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Review: Mondo Bizarro's The Way at Midnight 

The group's visceral original production is pure theater

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Photo by John Barrois

Mondo Bizarro, literally "strange world," creates conceptual experiences that can leave audiences wondering where they are, in what time frame events are happening and what exactly is going on. But that dramatic approach also can allow freedom for internal exploration and interpretation.

The Way at Midnight, presented recently at the Contemporary Arts Center's cavernous warehouse space, is pure theater: a completely visceral experience that minimally relies on a comprehensible narrative and dialogue to communicate its message. The show incorporates diverse artistic elements, from a visual installation to projection mapping, live and recorded music and animation, as well as two performers playing seven interconnected characters from different time periods, demonstrating how "legacies live in our bodies and affect our lives."

  A helmeted Spanish conquistador (Nick Slie) is seen juggling a map of the known universe against a panorama with rigged ship sails onto which are projected colorful kaleidoscopes, perhaps of a religious nature. He's claiming new lands for royalty while destroying native cultures.

  "When you kill, that person lives inside you forever," the conquistador says.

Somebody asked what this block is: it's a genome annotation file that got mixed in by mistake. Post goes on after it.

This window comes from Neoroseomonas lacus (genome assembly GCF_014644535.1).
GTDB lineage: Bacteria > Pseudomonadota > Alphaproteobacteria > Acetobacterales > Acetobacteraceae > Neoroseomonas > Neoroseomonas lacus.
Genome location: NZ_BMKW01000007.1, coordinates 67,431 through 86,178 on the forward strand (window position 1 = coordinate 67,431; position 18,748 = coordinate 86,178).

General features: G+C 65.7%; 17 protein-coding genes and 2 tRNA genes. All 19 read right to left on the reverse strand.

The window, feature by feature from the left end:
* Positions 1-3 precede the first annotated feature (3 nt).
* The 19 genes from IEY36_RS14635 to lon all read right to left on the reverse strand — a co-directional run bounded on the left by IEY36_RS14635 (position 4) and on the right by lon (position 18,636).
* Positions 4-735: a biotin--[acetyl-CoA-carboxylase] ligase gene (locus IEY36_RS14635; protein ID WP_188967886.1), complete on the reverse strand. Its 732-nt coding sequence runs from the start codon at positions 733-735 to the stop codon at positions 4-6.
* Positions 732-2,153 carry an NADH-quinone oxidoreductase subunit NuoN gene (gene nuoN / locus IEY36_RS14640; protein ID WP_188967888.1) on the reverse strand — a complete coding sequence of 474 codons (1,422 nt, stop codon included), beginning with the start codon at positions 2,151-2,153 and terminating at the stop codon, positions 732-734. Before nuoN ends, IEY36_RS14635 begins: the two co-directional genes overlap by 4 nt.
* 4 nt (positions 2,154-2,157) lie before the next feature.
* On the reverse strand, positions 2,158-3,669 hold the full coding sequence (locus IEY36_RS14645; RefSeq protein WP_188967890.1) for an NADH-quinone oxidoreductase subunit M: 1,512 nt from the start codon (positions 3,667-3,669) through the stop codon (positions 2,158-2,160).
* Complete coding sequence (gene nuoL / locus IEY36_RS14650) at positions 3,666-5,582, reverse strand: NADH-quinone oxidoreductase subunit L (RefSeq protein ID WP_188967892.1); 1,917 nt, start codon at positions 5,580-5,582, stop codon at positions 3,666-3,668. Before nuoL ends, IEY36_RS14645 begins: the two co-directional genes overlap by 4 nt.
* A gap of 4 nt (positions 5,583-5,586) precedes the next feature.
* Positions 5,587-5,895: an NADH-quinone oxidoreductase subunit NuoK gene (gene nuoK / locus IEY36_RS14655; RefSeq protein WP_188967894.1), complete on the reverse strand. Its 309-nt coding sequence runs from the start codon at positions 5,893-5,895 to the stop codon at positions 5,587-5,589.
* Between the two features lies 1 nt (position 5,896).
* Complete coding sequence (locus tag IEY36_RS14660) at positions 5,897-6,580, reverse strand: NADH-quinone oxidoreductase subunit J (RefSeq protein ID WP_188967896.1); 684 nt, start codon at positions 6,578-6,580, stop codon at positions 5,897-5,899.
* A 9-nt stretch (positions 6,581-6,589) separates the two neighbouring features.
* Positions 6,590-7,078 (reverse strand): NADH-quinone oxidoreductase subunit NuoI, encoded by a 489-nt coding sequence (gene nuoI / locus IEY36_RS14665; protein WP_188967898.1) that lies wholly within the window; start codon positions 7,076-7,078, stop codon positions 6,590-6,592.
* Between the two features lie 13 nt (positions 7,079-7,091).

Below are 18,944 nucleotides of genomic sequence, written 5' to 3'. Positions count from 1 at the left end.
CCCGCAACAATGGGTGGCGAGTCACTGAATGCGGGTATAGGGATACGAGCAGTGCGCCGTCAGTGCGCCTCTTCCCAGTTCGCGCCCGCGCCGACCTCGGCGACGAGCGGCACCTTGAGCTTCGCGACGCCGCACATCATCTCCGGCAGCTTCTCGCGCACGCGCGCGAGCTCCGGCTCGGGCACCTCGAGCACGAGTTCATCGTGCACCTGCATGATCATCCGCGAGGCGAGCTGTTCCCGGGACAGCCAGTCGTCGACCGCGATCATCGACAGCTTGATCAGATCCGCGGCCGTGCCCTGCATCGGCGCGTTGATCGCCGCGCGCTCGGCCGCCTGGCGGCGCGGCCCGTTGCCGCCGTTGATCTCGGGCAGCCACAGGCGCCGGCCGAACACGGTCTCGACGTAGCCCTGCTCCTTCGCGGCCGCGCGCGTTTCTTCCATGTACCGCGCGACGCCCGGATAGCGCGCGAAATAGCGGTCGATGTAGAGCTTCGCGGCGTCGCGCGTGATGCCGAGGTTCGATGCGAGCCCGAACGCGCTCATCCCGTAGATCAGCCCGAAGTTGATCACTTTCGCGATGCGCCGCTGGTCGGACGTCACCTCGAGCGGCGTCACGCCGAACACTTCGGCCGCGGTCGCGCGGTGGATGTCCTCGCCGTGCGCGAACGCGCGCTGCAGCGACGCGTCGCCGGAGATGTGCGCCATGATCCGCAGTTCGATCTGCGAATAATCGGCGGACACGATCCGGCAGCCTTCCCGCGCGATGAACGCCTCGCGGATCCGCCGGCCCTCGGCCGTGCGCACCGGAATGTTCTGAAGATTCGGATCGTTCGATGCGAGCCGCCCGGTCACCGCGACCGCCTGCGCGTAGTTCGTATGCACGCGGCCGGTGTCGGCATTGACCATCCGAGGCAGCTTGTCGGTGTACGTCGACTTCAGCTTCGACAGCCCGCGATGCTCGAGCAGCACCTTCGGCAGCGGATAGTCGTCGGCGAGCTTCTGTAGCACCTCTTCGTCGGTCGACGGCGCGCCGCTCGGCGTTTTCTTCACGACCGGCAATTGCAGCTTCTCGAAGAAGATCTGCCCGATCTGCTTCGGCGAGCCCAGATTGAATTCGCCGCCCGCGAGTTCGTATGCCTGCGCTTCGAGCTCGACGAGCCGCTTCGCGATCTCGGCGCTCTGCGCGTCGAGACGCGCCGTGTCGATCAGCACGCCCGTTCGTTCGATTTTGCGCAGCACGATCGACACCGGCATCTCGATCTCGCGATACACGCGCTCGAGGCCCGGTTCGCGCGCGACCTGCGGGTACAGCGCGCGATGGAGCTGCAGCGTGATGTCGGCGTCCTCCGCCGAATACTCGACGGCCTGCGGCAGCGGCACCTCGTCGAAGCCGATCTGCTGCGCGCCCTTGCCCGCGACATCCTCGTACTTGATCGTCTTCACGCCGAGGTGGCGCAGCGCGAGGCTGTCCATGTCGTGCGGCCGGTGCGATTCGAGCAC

The explorer morphs into a European peasant, Renaud, still carrying the enormous map. Renaud and his old friend Izzy (Hannah Pepper-Cunningham) are drawn into a forest where they discover a casket and wonder what should be said for a memorial service. At a loss for words, they practice by officiating at each other's funerals, suddenly realizing they aren't sure who died. It could be anybody, even themselves.

  What defines a life well lived? What would be written on your epitaph?

  "Go ahead, have a little conversation with your ancestors. Now white people, this might be rough, 'cause our ancestors did some f—ked up shit. Can't just burn some sage over slavery, rape and genocide, can you?" Pepper-Cunningham says.

  The characters believe they are surrounded by invisible dead people and haunted by their deeds and that every act of our ancestors has been incorporated into our collective DNA. What impact does the conquistador still have on the American soldier and an anarchist hacker?

  "What, we gotta go to Mars next? It wasn't enough they sent us to Korea, to Vietnam. Now we gotta go annihilate the Martians too?" says Emilio, Izzy's war- time lover.

  Pepper-Cunningham is an astonishing performance artist with an ability to change characters almost within the blink of an eye. Acting with her entire body, she commands attention. Slie is equally intense, adding a powerful, athletic dynamism to his performance.

  Peter Bowling's evocative soundscape included original compositions, Renaissance and Turkish music, and Peggy Lee's seductive rendition of "Fever."

  The creators of The Way at Midnight describe their reactions to climate change, racism, colonization and gentrification thus: "You can freak out, clench, hold tightly to your past notions and try to exert control. ... Or you can look around and — open — see what's there and allow that you might be changed by it."

  The Way at Midnight is a thought-provoking journey through Western civilization that asks the question: What makes a life well lived? — MARY RICKARD

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